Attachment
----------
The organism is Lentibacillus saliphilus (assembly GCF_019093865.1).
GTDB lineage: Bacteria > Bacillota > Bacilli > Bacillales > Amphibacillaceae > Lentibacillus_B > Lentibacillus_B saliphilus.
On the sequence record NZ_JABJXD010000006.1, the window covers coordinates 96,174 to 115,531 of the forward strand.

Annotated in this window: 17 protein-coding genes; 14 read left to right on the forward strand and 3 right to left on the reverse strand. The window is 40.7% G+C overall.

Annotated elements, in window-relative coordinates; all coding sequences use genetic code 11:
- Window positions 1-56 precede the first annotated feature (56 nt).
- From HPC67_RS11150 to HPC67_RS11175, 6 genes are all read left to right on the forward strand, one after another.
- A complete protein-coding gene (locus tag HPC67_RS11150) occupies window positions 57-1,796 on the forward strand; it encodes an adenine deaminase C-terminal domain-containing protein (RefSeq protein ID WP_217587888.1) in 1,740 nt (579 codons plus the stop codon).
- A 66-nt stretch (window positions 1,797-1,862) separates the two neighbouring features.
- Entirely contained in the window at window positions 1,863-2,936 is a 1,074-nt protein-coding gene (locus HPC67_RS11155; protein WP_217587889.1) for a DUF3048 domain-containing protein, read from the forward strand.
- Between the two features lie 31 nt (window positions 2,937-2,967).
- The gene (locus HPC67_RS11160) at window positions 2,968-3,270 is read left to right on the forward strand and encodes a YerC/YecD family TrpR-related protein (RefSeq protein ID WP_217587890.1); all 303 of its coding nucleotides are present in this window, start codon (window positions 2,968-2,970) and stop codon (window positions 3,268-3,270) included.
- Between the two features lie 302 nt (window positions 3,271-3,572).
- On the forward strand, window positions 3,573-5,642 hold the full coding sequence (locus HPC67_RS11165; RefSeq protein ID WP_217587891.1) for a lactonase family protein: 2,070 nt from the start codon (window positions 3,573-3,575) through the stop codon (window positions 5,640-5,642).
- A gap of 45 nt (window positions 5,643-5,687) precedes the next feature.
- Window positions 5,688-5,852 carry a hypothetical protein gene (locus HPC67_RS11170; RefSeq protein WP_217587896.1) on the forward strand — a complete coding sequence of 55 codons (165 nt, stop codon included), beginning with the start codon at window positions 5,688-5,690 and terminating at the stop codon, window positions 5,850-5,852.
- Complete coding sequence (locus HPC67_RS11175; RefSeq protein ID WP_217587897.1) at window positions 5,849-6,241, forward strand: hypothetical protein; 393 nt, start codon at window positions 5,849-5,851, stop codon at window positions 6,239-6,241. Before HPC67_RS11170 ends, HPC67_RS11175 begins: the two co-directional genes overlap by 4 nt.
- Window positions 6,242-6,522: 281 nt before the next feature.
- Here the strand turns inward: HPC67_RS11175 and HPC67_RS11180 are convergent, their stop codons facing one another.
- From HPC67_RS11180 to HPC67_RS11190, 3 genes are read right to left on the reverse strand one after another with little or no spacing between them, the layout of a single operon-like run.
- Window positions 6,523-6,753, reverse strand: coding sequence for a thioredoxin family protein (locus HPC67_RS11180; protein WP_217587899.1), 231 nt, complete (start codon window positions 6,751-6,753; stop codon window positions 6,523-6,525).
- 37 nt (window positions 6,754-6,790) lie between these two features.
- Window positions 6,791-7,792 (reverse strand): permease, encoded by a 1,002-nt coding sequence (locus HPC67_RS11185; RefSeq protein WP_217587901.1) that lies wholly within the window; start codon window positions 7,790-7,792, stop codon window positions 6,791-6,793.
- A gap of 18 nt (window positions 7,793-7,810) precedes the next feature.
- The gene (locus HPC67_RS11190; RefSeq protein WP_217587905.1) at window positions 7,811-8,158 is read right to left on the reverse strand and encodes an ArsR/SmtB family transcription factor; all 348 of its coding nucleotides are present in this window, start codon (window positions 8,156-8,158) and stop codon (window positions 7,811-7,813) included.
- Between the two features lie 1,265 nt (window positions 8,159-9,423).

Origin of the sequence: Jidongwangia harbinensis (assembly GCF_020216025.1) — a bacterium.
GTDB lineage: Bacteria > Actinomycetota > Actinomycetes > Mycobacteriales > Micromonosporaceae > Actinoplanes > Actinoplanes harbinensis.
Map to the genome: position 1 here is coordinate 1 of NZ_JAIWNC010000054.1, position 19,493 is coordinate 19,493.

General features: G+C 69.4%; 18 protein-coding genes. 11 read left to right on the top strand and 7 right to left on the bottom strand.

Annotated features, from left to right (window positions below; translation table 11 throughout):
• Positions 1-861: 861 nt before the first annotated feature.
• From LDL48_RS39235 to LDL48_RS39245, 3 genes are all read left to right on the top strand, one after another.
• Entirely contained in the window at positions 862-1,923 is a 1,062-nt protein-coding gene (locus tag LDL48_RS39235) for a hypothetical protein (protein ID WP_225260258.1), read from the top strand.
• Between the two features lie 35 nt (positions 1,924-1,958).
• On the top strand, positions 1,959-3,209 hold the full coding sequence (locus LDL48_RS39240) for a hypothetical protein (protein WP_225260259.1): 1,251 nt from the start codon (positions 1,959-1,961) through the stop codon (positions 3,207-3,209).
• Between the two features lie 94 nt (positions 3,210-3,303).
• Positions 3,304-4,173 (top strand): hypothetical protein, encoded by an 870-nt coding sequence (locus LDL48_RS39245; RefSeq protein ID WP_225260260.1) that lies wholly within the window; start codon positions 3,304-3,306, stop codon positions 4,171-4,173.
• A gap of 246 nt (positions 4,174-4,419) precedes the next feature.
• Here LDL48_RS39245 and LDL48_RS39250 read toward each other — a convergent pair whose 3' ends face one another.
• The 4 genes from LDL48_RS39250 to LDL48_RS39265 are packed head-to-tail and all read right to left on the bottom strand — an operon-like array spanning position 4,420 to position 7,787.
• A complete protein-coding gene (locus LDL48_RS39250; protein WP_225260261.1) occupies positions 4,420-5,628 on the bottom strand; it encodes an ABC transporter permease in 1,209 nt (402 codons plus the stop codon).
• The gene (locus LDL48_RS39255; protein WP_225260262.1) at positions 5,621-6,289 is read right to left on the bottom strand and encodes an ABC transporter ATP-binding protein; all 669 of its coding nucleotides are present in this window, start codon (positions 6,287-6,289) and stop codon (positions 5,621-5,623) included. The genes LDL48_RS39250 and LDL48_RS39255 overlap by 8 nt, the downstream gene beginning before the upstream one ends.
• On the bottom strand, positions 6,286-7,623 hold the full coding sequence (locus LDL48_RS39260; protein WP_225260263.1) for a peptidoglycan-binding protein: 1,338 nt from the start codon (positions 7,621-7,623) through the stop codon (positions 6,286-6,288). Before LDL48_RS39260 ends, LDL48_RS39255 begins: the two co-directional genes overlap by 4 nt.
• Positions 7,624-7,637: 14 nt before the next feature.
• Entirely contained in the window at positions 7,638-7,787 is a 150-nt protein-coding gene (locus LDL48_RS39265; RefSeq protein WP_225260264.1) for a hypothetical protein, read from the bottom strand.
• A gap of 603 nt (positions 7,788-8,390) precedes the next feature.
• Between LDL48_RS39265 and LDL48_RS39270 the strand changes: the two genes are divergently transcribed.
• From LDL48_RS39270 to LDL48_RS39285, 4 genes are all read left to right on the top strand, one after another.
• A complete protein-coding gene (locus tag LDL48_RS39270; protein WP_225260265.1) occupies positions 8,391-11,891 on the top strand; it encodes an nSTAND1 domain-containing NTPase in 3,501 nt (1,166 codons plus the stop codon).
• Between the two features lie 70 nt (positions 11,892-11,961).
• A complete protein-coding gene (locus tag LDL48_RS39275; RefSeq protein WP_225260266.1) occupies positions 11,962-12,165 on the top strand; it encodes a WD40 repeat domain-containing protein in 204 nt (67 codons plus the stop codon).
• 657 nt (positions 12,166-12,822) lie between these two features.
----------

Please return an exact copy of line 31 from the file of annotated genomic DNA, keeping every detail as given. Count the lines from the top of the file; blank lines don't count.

Annotated features, from left to right (window positions below; translation table 11 throughout):